Any other form of arithmetic where the built-in data types are

>> I know the stuff called through JNI must be written in C (using C++ here
>> would be messier). Yet, JNI is a hole in Java which also poses a
>> danger.
> It's actually possible to implement the VM in such a way that any
> danger imposed by JNI cannot compromise the security model, or even
> crash the application. Typically this isn't done for performance
> reasons, but there are implementations that provide this level of
> safety.

That would require the VM to run in a memory space different from the
memory space of the called C code. Switching memory spaces when calling
C code is definitely a performance bottleneck.

>> The method differs, true, but the end result is the same: versatility,
>> insecurity, and non-portability.
> Not true. The end result, as history has shown, is very different. The
> Microsoft approach allows a great deal of 'laziness' on the part of
> those porting existing code to the new environment, and allows the
> number of portability and security issues to multiply just as easily as
> they did in the C/C++ world.
>>>>> This compromises not only the portability of Java
>>>>> programs, but also the security model provided by the Java platform,
>>>>> which is dependent on programs not being able to access memory that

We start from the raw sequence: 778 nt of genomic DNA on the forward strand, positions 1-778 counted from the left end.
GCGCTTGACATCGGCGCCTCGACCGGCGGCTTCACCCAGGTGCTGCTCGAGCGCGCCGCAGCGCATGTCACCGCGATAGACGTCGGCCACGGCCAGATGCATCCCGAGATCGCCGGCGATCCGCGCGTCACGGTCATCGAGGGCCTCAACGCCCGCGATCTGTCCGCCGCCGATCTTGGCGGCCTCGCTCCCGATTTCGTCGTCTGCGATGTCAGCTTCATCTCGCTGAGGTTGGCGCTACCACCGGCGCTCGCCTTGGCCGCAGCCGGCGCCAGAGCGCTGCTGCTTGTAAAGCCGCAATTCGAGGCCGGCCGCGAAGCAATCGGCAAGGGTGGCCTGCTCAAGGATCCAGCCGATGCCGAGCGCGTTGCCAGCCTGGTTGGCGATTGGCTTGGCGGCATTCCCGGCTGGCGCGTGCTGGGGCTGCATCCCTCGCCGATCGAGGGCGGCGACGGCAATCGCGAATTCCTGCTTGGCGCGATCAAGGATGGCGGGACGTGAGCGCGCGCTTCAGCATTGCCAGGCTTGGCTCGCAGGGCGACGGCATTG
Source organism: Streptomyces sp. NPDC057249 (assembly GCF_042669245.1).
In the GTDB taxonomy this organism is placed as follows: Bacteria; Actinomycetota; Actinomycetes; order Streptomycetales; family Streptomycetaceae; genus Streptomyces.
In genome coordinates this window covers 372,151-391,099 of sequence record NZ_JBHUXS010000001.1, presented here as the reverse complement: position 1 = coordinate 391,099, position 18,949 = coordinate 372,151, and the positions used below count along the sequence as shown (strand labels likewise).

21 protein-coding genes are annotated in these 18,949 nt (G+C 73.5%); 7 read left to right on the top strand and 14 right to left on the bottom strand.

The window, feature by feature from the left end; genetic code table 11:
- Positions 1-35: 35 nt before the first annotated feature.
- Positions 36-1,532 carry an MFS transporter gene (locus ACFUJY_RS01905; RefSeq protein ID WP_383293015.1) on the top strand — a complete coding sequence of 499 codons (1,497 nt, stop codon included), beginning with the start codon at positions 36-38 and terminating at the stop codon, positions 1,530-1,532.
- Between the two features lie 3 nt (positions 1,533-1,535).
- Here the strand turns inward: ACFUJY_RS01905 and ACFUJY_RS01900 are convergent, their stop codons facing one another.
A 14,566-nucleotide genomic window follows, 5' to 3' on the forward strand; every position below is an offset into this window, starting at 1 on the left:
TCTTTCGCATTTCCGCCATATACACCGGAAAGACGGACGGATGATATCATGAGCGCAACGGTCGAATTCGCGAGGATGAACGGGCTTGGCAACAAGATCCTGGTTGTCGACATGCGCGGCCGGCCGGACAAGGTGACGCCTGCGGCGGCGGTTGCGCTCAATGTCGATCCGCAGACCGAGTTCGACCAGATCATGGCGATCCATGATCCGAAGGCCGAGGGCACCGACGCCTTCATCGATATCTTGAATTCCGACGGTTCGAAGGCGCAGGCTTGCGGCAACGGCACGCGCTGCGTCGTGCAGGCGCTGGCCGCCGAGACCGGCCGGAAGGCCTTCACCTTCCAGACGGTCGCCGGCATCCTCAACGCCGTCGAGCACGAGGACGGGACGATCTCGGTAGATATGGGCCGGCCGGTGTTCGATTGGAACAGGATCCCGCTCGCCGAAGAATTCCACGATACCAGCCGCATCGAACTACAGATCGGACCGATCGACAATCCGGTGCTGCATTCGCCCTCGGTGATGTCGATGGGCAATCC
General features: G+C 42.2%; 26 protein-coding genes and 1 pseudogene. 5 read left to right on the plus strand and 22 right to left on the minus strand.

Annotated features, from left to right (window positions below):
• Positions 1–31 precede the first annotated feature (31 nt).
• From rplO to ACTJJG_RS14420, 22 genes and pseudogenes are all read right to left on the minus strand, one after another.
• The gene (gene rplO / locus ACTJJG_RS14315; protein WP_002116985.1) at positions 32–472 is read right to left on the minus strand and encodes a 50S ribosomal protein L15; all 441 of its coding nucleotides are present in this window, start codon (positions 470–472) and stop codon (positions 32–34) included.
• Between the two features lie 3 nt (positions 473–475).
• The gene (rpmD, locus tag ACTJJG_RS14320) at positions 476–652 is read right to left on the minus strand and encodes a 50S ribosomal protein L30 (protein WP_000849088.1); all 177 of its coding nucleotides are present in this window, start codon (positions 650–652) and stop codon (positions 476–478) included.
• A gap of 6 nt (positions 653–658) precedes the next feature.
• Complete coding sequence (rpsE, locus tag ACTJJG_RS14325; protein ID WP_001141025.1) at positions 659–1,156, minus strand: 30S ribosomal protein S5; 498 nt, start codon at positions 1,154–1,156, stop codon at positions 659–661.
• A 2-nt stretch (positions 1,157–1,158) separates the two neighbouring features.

>>>>> belong to the VM, or any other program that's running in the same
>>>>> memory space.
>>>> How well is that security model maintained in GNU's Java implementation
>>>> which runs without any VM and generates native code?
>>> Just as well, of course. The language definition is the same, and it
>>> still prevents you writing code that will access machine dependant
>>> features.
>>>> Yep -- Java was about to be standardized some years ago, but then Sun
>>>> changed its mind and stopped that. Even C# now has an (ECMA) standard.
>>> Which is to be honest a pointless marketing exercise. The language
>>> definition itself is useless without its API, as 99.9% of useful C#
>>> programs rely on the .NET API, which is in itself not portable - it
>>> relies heavily on Win32 to provide its functionality.
>> But Win32 is just as portable as the Java API - there are Win32 emulators
>> running on other platforms.
> This is more precisely put as Intel architecture emulators running on
> other architectures. The Win32 platform remains tied to x86. Have a
> look at Windows 64 bit edition on the IA-64 and see how it handles
> backwards compatibility. It's so inefficient that you just do not do
> it, you use real x86 boxes instead.
> This is going to remain the case with .NET applications as well,
> despite their supposed 'portability' due to the way legacy code can be
> called. For some time, .NET applications on Win64 had to run via the
> Win32 emulator, which is already terribly slow. This applies for any
> application that uses the .NET API, since it merely thunks calls
> through to Win32.
> The Java approach is different. Reimplement the API in Java. Make it as
> portable as anything else written in the language. The result? Java is
> implemented on every platform it's viable to run it on.
>> Then how come there are Windows emulators running on other platforms?
> Which ones? See above. Any successful implementation of Windows
> emulation is actually an x86 PC emulator running actual Windows.
>> When you say just "Java" I think you usually mean both. Remove the
>> platform and you can't run your Java program. Remove the language,